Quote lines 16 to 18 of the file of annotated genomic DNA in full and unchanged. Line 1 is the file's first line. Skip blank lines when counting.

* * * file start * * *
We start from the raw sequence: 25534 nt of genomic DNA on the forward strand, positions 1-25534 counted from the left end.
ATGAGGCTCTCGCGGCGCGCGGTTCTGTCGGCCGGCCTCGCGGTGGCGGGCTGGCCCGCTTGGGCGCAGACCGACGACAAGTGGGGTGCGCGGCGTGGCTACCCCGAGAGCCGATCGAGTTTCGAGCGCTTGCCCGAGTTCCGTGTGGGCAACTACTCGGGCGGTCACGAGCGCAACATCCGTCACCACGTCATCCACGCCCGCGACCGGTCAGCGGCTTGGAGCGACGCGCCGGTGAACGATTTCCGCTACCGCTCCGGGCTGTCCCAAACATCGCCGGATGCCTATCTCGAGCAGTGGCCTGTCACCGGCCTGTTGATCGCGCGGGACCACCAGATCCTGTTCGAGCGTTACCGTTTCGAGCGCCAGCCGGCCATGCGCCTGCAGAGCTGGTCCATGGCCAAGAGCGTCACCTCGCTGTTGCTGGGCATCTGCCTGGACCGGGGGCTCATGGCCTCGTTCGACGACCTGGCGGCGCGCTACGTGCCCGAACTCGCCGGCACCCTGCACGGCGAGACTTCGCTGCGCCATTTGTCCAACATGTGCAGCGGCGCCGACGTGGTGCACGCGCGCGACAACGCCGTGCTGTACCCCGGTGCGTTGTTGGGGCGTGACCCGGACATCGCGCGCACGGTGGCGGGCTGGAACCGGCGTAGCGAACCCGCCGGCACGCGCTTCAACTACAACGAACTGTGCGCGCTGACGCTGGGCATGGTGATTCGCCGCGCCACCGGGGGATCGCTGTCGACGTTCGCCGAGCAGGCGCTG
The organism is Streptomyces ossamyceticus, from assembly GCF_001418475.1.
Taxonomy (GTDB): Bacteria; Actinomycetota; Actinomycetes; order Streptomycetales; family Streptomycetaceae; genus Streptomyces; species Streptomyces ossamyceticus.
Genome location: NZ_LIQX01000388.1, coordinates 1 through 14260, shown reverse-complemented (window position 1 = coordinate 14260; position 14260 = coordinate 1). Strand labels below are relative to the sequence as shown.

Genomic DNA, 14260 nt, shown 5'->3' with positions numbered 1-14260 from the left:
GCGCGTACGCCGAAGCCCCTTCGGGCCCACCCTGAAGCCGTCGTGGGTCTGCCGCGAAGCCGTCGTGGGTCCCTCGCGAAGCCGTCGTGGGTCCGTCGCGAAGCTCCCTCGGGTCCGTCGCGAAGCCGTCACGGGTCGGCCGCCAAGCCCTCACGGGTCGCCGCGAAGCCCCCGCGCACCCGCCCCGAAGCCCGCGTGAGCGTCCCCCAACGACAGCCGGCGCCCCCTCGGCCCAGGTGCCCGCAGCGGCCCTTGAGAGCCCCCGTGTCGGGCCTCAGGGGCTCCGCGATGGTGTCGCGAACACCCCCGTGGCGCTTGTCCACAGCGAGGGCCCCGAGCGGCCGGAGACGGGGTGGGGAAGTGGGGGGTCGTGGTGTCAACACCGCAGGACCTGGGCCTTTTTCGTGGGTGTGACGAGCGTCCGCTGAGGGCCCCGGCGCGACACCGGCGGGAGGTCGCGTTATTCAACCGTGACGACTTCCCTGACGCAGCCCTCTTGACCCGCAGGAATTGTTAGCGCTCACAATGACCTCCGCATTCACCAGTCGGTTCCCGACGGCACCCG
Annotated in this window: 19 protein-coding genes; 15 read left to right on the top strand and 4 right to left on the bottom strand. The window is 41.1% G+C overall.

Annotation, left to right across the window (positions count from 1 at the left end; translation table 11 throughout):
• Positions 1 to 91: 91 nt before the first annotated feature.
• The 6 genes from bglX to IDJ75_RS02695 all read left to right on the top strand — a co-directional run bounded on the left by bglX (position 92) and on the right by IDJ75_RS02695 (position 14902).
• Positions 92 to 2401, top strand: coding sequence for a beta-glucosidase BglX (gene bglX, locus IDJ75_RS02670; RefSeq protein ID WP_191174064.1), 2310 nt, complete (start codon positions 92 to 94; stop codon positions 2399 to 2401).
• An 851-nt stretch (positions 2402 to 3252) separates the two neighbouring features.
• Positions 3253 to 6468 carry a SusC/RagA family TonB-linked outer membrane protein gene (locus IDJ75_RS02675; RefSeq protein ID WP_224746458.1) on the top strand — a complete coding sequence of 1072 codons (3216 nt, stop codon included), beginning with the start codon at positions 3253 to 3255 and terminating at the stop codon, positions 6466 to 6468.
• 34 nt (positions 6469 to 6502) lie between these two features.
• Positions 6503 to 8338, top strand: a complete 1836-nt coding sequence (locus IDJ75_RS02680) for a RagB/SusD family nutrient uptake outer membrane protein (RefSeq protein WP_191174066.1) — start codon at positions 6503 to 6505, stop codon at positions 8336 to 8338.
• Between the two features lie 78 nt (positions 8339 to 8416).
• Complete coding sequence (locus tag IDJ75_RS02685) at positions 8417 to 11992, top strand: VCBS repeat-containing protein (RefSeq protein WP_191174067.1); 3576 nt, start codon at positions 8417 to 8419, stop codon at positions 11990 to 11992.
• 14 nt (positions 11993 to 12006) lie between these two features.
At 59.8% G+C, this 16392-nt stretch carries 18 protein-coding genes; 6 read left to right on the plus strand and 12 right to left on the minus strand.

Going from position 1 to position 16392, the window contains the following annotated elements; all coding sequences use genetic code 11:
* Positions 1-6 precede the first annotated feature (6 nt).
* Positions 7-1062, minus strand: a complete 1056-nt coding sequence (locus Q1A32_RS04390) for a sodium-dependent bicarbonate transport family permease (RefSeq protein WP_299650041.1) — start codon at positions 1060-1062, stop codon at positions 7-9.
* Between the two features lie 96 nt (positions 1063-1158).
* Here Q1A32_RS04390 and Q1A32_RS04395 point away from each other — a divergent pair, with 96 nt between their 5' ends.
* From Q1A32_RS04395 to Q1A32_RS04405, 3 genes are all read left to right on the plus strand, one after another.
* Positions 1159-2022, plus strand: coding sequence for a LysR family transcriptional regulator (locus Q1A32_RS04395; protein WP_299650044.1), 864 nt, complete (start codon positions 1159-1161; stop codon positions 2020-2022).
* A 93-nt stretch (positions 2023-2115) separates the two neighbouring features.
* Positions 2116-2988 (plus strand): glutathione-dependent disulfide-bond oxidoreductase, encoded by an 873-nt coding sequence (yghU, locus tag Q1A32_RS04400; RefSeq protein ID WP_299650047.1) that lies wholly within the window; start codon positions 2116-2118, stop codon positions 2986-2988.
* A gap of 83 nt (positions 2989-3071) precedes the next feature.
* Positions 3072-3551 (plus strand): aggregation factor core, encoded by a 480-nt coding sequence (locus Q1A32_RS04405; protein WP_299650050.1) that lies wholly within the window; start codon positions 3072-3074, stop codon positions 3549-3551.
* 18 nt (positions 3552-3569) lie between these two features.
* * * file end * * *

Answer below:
• Positions 6503 to 8338, top strand: a complete 1836-nt coding sequence (locus IDJ75_RS02680) for a RagB/SusD family nutrient uptake outer membrane protein (RefSeq protein WP_191174066.1) — start codon at positions 6503 to 6505, stop codon at positions 8336 to 8338.
• Between the two features lie 78 nt (positions 8339 to 8416).
• Complete coding sequence (locus tag IDJ75_RS02685) at positions 8417 to 11992, top strand: VCBS repeat-containing protein (RefSeq protein WP_191174067.1); 3576 nt, start codon at positions 8417 to 8419, stop codon at positions 11990 to 11992.